This saturation occurs because the normal confirmation message upon successfully connecting to the service is small compared to the manipulated one sent after the attack. The amplification factor can be as high as 140.3.

Diagram of the QOTD attack

llustration 2. Schematic diagram of the attack on QOTD

Prevention

The first step in prevention is to find out whether your own server is vulnerable. To do this, it can be useful to run the following command in the NetCat tool, which is freely available on Linux:

nc -u [IP to connect to] 17

This command will establish a UDP connection (option -u) through the Netcat tool to the specified IP, with port 17 as the destination. If the IP address has the QOTD service enabled, a message or quote will be displayed, meaning that it is possible to access the QOTD service without restrictions.

Another way to check if the computer is vulnerable is to use one of the following commands, which would follow the same mechanics as the previous one, that is, they would make a request to port 17 of the IP for which you want to check the availability of the QOTD service.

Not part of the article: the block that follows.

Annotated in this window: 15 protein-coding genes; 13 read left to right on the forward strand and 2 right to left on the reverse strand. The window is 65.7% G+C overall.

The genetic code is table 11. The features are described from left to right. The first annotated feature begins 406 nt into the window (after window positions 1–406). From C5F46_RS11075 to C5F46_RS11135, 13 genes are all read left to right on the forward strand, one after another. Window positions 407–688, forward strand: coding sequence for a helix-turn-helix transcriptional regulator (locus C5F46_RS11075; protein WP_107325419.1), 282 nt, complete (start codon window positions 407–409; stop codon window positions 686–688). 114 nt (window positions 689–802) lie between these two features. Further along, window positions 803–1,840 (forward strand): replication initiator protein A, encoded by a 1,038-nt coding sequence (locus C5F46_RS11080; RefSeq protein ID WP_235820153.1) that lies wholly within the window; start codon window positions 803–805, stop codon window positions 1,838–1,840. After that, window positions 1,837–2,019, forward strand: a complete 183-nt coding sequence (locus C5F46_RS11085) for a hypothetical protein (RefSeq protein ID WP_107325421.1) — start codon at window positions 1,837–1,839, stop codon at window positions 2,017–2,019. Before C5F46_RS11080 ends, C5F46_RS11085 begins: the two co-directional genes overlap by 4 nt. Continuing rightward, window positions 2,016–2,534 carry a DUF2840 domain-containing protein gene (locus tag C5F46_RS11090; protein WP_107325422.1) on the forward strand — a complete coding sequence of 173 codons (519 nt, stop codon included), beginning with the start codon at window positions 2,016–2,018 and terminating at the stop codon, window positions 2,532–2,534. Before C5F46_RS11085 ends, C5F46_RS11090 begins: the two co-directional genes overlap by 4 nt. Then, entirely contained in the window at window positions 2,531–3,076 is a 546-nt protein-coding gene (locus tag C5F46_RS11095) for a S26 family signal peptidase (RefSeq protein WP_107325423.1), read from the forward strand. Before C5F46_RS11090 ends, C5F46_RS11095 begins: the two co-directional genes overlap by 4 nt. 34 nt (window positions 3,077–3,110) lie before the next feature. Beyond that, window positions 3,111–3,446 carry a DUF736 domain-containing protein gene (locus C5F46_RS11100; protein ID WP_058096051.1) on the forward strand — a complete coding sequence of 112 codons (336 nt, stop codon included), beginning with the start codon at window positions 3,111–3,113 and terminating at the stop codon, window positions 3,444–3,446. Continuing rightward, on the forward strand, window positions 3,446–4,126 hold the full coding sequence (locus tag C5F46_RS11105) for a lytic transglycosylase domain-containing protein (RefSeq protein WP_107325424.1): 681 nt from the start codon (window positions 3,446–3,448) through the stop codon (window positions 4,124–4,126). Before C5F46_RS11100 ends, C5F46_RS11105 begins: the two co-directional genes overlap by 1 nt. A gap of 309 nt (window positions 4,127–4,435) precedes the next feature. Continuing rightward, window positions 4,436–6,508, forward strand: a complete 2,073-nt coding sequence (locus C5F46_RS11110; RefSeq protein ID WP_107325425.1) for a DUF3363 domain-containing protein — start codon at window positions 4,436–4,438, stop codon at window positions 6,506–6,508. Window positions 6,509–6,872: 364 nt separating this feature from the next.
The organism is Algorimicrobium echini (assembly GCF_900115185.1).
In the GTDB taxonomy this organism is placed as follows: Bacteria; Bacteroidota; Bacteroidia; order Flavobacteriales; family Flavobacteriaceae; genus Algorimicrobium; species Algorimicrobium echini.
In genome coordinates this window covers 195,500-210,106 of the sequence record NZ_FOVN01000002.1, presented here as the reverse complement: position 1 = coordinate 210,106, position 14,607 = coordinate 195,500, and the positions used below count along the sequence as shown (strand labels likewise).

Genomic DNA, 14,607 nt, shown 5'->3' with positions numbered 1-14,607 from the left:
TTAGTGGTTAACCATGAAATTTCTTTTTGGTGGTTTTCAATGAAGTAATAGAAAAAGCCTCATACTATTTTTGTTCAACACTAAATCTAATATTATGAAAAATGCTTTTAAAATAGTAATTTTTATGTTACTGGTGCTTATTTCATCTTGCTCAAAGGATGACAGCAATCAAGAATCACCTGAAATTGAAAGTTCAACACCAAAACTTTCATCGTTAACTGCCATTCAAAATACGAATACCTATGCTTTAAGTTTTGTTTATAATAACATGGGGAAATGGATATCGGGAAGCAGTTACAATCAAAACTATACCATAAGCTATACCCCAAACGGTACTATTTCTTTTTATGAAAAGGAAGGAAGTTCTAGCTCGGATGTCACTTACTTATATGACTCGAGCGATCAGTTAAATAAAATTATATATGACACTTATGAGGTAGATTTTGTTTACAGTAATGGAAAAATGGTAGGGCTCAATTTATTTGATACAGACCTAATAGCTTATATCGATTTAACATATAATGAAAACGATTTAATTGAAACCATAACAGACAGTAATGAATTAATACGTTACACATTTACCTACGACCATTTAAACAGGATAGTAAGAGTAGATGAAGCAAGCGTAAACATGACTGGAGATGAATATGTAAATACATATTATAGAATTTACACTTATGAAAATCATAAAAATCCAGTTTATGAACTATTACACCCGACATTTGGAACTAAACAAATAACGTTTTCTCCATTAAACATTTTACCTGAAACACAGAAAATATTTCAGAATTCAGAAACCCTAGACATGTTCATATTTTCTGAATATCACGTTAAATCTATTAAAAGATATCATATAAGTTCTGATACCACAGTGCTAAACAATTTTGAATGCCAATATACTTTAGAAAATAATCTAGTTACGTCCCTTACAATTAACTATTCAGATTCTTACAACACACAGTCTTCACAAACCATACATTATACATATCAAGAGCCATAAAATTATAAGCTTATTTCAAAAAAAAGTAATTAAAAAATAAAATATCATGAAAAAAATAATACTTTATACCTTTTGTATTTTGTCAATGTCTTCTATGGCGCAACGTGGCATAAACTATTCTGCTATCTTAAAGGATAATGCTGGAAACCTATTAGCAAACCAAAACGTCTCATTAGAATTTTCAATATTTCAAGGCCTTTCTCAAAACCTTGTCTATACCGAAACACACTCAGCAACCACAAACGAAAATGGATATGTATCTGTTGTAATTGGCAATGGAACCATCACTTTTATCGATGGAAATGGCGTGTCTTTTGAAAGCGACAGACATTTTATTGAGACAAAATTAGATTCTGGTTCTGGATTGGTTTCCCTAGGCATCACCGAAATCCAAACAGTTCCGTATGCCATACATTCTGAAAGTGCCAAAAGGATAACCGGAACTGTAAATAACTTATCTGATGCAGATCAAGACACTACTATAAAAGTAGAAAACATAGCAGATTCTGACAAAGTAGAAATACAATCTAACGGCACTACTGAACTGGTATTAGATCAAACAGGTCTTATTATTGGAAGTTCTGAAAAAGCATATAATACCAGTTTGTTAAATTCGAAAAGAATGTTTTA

nmap -sU -PN -p17 [IP]
telnet [IP] 17

In the task of preventing and protecting equipment from this type of attack, it is advisable to follow the recommendations below:

  • Block incoming port 17 for UDP and TCP on the firewall.
  • Disable port 17 on Unix. To disable port 17 on computers running the Unix operating system, rewrite the “qotd” line found in /etc/inetd.conf, adding the # character to the beginning of the line in the configuration file to comment out and restart the inetd service.
  • Disable port 17 in Windows. To do this, proceed as follows:
    • Set the following registry keys to 0:
HKLM\System\CurrentControlSet\Services\SimpTCP\Parameters\EnableTcpQotd